More experienced hobbyists tend toward gosanke. But they can be the most difficult for a beginner to select. The low-priced ones often 'fail', losing color or developing unpleasant body shapes. The 'good ones' get to be more highly priced. Since a doitsu appeals to you, read up on them. There are a lot of threads on this board about different varieties. Use the search function and you'll pick up some hints. Check your local library for books on koi. Then, start searching for one that appeals to you. Searching for just the right one can be fun in itself.

    The first imported koi I bought cost $35. (Domestic koi were all junk back then.) That was what a first class discus cost at that time. I could not believe I allowed myself to be so extravagant. But, she was so beautiful compared to the koi I had kept up to then. She was a gin rin Orenji...a pond mutt of the first order.... a huge sparkly goldfish. But, I learned a great deal raising her. Her daughter, a Hariwake in her 17th season, is still with me. I wouldn't want another ginrin Orenji, but I have very fond memories of that first 'nice koi', despite the fact I'd consider her a mutt today.

  6. #6
    Meg
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    Quote Originally Posted by Bambii_x View Post
    Hello everyone,

    ..... I am not really picky, but I do like having individual looking fish that I am able to distinguish apart. I like the doitsu variety, because of their neat looking scale pattern.. ....... I would like some of your advices as what to look for when purchasing cheap koi that are kept for begginers and are not for any showing purposes.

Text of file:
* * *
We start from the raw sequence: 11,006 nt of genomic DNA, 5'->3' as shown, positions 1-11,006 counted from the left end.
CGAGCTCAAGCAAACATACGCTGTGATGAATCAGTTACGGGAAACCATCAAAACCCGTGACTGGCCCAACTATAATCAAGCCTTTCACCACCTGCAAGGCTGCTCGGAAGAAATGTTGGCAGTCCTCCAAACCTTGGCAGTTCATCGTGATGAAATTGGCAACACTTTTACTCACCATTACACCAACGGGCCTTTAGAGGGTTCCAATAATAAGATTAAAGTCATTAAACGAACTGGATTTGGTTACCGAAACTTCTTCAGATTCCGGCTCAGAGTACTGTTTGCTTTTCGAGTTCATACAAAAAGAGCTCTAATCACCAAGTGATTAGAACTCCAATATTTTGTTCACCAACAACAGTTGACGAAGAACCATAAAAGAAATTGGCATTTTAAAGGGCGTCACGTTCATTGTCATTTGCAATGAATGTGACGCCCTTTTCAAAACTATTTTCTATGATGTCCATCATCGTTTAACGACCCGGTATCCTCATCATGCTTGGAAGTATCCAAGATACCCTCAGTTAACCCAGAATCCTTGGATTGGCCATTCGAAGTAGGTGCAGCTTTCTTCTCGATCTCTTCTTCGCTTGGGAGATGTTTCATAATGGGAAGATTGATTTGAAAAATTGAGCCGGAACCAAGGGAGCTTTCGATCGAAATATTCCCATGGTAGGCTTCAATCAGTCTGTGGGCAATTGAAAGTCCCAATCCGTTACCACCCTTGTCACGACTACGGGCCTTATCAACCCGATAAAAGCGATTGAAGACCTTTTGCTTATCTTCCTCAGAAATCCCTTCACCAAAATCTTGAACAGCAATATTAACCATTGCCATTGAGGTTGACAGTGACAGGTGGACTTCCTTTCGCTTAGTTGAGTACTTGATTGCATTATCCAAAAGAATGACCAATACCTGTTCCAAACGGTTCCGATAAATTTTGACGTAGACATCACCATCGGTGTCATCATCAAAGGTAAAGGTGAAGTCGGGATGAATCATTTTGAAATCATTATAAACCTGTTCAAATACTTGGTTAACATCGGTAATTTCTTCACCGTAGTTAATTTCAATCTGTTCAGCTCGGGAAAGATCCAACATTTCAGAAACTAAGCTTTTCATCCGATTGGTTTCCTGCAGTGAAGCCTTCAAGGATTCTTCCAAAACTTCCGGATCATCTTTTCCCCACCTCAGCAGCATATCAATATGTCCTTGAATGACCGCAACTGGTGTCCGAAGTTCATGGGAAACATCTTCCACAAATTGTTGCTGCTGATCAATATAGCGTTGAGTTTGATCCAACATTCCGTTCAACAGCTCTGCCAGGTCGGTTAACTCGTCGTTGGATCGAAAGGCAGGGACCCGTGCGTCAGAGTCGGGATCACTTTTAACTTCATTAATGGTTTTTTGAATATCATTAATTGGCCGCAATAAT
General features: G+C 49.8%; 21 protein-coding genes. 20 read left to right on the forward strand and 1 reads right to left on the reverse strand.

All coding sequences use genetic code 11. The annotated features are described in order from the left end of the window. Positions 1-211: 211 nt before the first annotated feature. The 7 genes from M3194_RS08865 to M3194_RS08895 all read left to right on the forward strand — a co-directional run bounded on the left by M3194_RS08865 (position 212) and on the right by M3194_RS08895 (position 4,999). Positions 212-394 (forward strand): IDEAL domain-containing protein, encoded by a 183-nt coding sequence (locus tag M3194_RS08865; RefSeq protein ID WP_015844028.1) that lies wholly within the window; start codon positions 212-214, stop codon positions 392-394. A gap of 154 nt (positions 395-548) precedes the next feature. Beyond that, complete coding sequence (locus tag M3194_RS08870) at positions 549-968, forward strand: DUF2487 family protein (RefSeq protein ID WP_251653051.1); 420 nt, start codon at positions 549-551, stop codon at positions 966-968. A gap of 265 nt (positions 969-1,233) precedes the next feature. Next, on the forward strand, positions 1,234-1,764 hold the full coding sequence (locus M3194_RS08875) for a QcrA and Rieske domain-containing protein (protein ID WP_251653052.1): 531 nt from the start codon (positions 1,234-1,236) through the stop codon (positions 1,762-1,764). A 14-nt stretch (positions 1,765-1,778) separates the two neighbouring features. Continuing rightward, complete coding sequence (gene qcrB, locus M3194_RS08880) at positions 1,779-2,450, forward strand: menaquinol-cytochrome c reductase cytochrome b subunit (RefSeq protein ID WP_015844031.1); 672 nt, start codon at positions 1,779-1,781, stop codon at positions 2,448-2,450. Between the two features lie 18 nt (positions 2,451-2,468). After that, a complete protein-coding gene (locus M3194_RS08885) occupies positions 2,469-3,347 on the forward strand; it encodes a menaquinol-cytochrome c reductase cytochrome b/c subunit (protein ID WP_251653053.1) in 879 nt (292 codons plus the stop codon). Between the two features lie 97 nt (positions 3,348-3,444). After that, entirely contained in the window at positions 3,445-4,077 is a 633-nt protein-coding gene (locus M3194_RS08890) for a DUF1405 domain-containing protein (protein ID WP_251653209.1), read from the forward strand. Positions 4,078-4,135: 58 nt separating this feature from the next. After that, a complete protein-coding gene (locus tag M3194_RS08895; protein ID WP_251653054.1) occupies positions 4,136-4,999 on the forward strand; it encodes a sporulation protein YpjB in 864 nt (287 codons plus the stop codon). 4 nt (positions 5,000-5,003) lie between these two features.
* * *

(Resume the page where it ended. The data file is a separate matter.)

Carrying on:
this part of your post struck me as interesting. taking it into account, perhaps a pond of all solid one colored doitsu with a nice zipper down the back of each would be eye pleasing to you? they could all be the same color or not, as long as the color is even/clean through out the fish and the zipper of scales pleasing to your eye.... and you have found healthy fish of course.... i would think you could have a nice school for a good price. many of the domestic breeders would be happy to put together a good "pond pack" following your instructions.

    (ok, it is early and I just read your post again, I thought you said you do NOT care to distinguish individuals! not this changes EVERYTHING! lol.... my dvice still stand with one change, have each koi a different color, but still solid. it would make quite a statement in the pond....black, bronze, plat., yellow, orange....)

  7. #7
    Sansai tranquility's Avatar
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    I have a passion for the blues--So to me a pond full of Asagi is what I'm after...Like others have said its all about what you like most of the time you'll see pond with a little bit of every thing....alot of things play a role in how big koi will get--Genetics and water quality are a few--so is overcrowding...
    Lawanna

    Well I don't technically have an all Asagi pond but, the Showa has a huge personality--so I could never get rid of her...

  8. #8
    Tosai Bambii_x's Avatar
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    i dont know, to be honest.. i love all of them, there are so many interesting varieties, ginrins look amazing.. but i have one question, the red on kohakus does it ever change shape or size? does red appear in a spot where it was white before.. or when picking out a kohaku, the color that it looks when its small that's the same it will look when its fully grown? just wondering if their like goldfish, that the red sometimes goes away when there is white on the fish

  9. #9
    Meg
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    Oyagoi Meg's Avatar
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    yes, the red can go away or fade
    which is why a helping hand is, well, helpful....
    if spending what your pocket considers $ignificant, a more exsperianced hobbiest's eye can help guide. but nothing is a sure thing

  10. #10
    Tosai Bambii_x's Avatar
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    Interesting, I thought that once a fish is about 2-3inches, the way it looks then is probably how it will look like when its all grown up just bigger, Ive red that only on the shiro bekkos and other fish with black on them, that it is suppose to get bigger with age, but i didn't expect reds to do the same